Unionize College Sports

California’s new bill for college sports is a good first step, but unionization should be the goal.

Jun Sung, Deputy Opinion Editor

California Governor Gavin Newsom will soon sign into law the “Fair Pay to Play Act,” which would let a college athlete profit off of their name, image and likeness. The law would significantly change the dynamics of college sports in the state, allowing athletes to participate in endorsement deals and hire agents. The National Collegiate Athletics Association is in clear opposition to the bill, arguing that it is unconstitutional and would make California schools ineligible to compete. In reality, the bill would expose the NCAA’s mistreatment of student athletes and lead the way for a fairer system in more states. However, it doesn’t do nearly enough. College athletes need unionization and wages. Only then can students be protected from the abuse and injuries of the college sports world.

The law is a good start for future change in college sports. Endorsement deals would certainly improve the environment, as prominent players would be paid by businesses, giving them an incentive to stay in school longer. This would solve the NCAA’s issue of one-and-done players in basketball, and be the key to more entertaining seasons and less turnover. 

The bill also fails to protect athletes from abuse. Last year, University of Maryland football player Jordan McNair died from heatstroke after coaches pushed the player too far during practice and improperly treated his condition. This year, an independent investigation found that officials at the Ohio State University knew about a team doctor’s sexual abuse. These two transgressions show the lack of consideration college athletes are shown by both university officials and the NCAA. Union backing would make players aware of the unfair power dynamic that exists between athletes and officials, protecting them against mistreatment.

The bill also doesn’t help unknown players who don’t get endorsements. Athletes like swimmers and fencers may not get as much recognition as football and basketball players, but they deserve compensation for their work as well. With the California bill, only athletes in popular sports would get payment because only they would be chosen for endorsements. There must be a system that views each sport in the NCAA as equally important and views each athlete as deserving of a wage. This fairness can only be realized with unionization. For NBA players, unionization has meant gaining the ability to bargain with teams and the league for larger shares in revenue. The NBA’s union, the NBA Players Association, is a perfect example of how unionizing is effective for creating greater negotiating power. A similar union should be created in college sports so abuses against athletes like Jordan McNair are treated fairly.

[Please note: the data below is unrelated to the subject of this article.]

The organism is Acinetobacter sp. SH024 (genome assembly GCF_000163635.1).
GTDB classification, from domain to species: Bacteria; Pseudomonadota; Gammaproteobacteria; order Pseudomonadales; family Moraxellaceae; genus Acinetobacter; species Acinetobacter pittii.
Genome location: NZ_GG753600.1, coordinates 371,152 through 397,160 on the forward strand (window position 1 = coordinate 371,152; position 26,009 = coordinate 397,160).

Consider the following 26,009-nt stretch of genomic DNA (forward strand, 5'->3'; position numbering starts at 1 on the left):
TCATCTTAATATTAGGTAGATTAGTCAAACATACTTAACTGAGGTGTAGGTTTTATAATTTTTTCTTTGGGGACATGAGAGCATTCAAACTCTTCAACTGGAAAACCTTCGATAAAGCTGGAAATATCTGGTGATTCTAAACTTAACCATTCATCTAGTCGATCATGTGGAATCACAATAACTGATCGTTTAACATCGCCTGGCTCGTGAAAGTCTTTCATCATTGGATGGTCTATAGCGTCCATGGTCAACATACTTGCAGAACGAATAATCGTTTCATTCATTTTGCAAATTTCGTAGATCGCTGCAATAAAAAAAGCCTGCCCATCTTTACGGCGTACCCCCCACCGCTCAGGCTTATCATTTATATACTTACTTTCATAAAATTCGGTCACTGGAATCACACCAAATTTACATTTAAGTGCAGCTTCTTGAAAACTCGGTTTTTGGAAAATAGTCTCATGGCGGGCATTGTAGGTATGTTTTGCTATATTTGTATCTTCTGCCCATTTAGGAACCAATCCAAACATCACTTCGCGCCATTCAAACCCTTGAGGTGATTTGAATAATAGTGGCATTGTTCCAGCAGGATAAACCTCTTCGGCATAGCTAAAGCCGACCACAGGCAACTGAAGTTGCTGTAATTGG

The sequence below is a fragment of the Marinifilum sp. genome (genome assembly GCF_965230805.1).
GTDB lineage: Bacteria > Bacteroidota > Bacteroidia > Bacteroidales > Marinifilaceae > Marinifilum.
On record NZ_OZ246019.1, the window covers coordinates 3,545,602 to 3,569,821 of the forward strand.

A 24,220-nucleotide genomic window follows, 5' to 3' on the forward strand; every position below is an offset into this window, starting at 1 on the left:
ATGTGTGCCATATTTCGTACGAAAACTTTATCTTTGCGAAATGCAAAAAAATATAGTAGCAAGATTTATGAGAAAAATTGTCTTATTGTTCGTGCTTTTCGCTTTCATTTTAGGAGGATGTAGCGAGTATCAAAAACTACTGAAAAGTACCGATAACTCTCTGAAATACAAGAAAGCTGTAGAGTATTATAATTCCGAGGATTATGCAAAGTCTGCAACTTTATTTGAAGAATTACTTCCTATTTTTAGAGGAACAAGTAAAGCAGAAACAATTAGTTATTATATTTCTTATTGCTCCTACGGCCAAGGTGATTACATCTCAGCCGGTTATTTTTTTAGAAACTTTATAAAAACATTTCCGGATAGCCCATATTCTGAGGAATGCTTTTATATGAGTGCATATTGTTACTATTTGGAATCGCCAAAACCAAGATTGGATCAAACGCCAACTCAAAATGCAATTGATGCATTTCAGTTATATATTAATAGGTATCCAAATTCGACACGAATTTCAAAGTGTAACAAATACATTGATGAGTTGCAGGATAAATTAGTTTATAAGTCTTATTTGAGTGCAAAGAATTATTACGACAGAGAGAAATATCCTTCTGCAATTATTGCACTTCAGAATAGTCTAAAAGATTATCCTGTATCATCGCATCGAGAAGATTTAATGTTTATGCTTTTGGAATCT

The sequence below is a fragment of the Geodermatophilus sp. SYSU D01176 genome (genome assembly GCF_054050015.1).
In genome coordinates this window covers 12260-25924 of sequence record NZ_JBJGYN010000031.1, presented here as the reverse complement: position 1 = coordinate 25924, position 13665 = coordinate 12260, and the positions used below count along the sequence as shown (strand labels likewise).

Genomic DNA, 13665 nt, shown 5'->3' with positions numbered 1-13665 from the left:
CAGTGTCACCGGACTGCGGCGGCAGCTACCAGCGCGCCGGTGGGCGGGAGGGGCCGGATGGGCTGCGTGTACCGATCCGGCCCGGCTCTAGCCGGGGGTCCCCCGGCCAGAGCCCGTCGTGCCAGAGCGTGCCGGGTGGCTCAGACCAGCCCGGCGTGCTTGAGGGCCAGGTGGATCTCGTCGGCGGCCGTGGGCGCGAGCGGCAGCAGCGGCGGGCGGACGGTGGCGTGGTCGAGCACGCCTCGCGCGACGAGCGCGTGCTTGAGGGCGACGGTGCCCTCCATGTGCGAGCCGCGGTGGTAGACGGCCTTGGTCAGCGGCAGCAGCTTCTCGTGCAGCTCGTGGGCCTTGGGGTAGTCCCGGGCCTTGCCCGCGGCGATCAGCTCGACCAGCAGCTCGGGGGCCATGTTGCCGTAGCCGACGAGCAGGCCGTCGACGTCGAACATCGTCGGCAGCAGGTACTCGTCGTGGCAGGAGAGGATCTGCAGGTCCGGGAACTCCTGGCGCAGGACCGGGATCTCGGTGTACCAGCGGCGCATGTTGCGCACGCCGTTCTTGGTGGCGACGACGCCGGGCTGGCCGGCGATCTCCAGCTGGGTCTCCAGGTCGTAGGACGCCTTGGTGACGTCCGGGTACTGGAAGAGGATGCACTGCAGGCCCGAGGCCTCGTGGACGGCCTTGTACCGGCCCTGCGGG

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The NCAA, though, has argued that students cannot be employees, because it would undermine the educational purpose of college and the voluntary aspect of participation in sports. However, an NCAA study mentioned that on average, Division I athletes train for 37.3 hours per week — almost as much as a full-time employee works. For the 2016-2017 school year, the organization made $1 billion in revenue. Clearly, there is a disconnect between the NCAA and its athletes, as the organization’s structure makes sure that its profits are maximized while players work constantly for no pay.

Some college sports are already tilting towards a more equal playing field. In South Carolina, legislators are planning to file a bill similar to the “Fair Pay to Play Act.” In 2015, Northwestern University football players came close in their bid to create a union. The NCAA should recognize the growing popularity of unionization, and make way for a new era in college sports. Considering the fact that the organization makes exorbitant amounts of money, compensation for the workers that make the business possible only makes sense. 

California’s bill to allow endorsement deals in college sports is a good first step toward the larger goal of unionizing the athletic workplace. Currently, abuses by officials continue, and athletes face an uneven power dynamic with their university and the NCAA. Only with unionization can these problems be resolved or even addressed. It is time to support a union movement that breaks open the NCAA’s facade of amateurism and creates an even playing field in college sports.

Opinions expressed on the editorial pages are not necessarily those of WSN, and our publication of opinions is not an endorsement of them.

Email Jun Sung at [email protected]

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